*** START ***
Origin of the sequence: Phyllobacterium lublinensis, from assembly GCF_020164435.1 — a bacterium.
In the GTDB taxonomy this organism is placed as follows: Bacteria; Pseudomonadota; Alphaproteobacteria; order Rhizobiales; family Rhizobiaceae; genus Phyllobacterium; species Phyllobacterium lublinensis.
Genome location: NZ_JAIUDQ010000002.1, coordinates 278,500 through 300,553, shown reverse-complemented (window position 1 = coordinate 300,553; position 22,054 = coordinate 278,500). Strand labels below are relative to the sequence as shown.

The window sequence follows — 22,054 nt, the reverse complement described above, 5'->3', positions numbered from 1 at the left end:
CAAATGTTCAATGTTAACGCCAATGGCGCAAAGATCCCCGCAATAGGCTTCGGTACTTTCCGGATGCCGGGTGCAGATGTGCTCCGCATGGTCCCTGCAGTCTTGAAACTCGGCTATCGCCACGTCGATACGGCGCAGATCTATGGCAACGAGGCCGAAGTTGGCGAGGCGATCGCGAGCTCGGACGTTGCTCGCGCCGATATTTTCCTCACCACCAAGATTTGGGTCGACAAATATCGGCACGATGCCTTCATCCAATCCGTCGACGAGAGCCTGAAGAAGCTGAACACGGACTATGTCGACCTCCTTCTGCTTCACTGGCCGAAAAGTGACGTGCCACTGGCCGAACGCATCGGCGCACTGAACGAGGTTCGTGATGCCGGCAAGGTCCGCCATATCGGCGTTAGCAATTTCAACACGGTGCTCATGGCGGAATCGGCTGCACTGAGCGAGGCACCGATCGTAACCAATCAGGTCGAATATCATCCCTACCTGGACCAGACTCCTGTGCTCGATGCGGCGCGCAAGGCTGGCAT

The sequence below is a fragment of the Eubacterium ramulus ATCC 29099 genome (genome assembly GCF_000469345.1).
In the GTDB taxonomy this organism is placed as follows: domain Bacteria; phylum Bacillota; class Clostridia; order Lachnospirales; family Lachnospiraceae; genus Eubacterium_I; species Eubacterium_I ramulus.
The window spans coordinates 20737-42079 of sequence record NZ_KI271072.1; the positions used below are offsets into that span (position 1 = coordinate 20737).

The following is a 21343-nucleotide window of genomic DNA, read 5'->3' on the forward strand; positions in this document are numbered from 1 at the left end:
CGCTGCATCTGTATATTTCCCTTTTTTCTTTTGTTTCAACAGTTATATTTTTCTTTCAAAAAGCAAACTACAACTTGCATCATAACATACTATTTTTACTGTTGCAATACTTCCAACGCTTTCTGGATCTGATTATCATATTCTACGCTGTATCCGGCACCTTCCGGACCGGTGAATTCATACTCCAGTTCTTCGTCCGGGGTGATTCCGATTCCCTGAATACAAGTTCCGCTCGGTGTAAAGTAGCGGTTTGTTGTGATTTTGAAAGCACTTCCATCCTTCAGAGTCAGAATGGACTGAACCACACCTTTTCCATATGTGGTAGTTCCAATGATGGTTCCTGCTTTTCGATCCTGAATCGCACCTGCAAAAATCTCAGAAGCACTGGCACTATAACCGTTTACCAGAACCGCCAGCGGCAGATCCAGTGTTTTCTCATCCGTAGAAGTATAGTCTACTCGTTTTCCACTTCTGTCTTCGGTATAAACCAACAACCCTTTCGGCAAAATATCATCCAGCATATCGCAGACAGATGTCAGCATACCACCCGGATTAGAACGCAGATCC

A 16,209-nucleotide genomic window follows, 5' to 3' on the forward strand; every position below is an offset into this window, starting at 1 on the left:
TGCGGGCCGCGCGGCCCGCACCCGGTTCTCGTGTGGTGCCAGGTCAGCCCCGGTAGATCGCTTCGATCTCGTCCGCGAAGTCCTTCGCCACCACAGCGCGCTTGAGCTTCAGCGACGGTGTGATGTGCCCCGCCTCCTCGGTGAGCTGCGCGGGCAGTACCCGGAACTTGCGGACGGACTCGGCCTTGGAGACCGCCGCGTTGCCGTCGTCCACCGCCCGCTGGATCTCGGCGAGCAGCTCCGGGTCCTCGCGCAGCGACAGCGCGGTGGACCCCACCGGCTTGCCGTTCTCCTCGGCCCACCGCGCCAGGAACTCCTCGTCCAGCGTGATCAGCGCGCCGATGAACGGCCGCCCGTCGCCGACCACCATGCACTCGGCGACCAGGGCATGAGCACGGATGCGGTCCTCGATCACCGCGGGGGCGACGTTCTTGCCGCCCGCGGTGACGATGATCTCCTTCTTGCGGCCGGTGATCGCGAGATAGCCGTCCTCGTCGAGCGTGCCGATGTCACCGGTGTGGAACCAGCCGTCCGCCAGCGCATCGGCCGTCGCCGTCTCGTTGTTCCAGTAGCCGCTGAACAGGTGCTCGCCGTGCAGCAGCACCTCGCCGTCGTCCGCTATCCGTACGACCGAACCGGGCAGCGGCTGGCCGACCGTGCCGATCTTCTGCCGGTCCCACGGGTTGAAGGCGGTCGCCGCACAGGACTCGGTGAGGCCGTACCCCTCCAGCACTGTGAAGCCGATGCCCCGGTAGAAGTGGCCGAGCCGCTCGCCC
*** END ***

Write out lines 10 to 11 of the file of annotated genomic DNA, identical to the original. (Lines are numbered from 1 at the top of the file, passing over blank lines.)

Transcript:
CGCTGCATCTGTATATTTCCCTTTTTTCTTTTGTTTCAACAGTTATATTTTTCTTTCAAAAAGCAAACTACAACTTGCATCATAACATACTATTTTTACTGTTGCAATACTTCCAACGCTTTCTGGATCTGATTATCATATTCTACGCTGTATCCGGCACCTTCCGGACCGGTGAATTCATACTCCAGTTCTTCGTCCGGGGTGATTCCGATTCCCTGAATACAAGTTCCGCTCGGTGTAAAGTAGCGGTTTGTTGTGATTTTGAAAGCACTTCCATCCTTCAGAGTCAGAATGGACTGAACCACACCTTTTCCATATGTGGTAGTTCCAATGATGGTTCCTGCTTTTCGATCCTGAATCGCACCTGCAAAAATCTCAGAAGCACTGGCACTATAACCGTTTACCAGAACCGCCAGCGGCAGATCCAGTGTTTTCTCATCCGTAGAAGTATAGTCTACTCGTTTTCCACTTCTGTCTTCGGTATAAACCAACAACCCTTTCGGCAAAATATCATCCAGCATATCGCAGACAGATGTCAGCATACCACCCGGATTAGAACGCAGATCC

A 16,209-nucleotide genomic window follows, 5' to 3' on the forward strand; every position below is an offset into this window, starting at 1 on the left: